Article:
The latest fear-mongering study about pollution in China has arrived, and it's frightening. According to a new paper in Proceedings of the National Academy of Sciences, bad air in China is blowing across the Pacific and polluting the West Coast. Scary!
Well, not really. It's hardly a surprise that dirty air from China could become dirty air in the United States. After all, global wind patterns are kind of a thing. With the Pacific jet streams flowing directly from China to the West Coast, it seems obvious that some of the nasty particles being burped up by manufacturing plants there would end up hovering over Los Angeles and environs.
In fact, this is hardly the first time that roving Chinese pollution has made news. Back in 2006, a lengthy and similarly frightening story about "a dangerous brew of soot, toxic chemicals and climate-changing gases from the smokestacks of coal-burning power plants" in China made the front page of The New York Times. Then, two years ago, we learned more about the United States' own role in producing that pollution in a study published by the Journal of Geophysical Research. That's only to name a couple.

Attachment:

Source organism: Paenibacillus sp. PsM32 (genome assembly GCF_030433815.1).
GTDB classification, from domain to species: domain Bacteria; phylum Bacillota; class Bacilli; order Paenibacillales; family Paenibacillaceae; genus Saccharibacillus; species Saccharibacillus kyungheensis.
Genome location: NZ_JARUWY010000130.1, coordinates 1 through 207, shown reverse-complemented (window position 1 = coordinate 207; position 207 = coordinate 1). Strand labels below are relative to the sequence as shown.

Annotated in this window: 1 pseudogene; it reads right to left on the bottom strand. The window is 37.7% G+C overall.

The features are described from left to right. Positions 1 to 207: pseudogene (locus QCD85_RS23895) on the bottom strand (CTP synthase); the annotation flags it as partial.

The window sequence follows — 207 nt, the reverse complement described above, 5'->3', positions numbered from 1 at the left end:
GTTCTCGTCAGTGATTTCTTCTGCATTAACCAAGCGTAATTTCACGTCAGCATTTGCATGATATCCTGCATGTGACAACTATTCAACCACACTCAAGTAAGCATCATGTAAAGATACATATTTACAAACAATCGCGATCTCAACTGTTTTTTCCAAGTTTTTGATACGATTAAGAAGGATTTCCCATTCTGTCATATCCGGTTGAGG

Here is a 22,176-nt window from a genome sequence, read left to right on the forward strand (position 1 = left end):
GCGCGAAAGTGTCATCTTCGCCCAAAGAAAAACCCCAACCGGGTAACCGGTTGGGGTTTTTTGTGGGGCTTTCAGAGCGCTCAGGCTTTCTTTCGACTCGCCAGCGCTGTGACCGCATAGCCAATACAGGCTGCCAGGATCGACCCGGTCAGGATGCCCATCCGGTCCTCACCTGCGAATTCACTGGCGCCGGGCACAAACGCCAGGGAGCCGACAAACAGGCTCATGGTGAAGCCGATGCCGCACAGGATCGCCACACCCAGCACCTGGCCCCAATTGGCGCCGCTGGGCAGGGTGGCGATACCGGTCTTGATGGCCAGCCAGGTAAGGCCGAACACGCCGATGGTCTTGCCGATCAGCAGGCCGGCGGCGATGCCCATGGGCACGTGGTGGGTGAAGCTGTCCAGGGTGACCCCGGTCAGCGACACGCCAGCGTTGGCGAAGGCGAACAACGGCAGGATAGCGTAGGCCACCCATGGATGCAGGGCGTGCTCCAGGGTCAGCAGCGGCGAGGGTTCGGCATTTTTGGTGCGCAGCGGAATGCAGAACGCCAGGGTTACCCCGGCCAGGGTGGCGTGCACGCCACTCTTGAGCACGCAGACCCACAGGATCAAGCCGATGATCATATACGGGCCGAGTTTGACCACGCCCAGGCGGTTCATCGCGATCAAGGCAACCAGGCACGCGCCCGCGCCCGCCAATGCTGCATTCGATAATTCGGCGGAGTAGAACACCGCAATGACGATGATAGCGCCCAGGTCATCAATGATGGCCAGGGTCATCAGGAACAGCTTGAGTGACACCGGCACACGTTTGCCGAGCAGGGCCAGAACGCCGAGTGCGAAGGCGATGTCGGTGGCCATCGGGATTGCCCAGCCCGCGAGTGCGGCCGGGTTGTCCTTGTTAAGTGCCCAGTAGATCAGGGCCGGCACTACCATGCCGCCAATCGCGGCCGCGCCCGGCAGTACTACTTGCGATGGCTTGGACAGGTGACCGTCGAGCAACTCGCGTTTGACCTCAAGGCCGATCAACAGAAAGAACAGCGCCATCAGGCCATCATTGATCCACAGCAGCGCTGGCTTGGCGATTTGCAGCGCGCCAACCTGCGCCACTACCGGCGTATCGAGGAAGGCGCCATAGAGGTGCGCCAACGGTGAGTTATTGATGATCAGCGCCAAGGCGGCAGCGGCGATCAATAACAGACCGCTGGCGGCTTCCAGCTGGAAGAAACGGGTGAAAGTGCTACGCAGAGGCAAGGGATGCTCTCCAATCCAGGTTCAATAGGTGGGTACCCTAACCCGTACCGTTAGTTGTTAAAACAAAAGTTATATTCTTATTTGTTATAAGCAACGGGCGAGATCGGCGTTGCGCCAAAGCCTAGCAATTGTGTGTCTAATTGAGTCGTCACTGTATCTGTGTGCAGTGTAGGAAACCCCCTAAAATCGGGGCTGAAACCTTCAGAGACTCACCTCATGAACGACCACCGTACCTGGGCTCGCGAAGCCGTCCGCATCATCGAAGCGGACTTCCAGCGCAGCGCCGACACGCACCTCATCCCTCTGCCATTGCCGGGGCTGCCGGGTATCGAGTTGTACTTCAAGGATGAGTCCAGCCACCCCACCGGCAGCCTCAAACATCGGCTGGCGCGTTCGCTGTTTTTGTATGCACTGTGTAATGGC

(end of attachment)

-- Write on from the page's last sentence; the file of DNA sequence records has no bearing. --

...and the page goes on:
Here's the thing, though. Americans seem to bask in the schadenfreude of watching China's pollution problems spiral out of control. That's why we're so quick to believe images like this one—supposedly showing a simulated sunrise—that make China seem much more dystopian than it actually is. (Ironically, the sunrise image actually comes from a tourism video.) But when those problems hit our shores, it's really time to panic, huh?
Image via Getty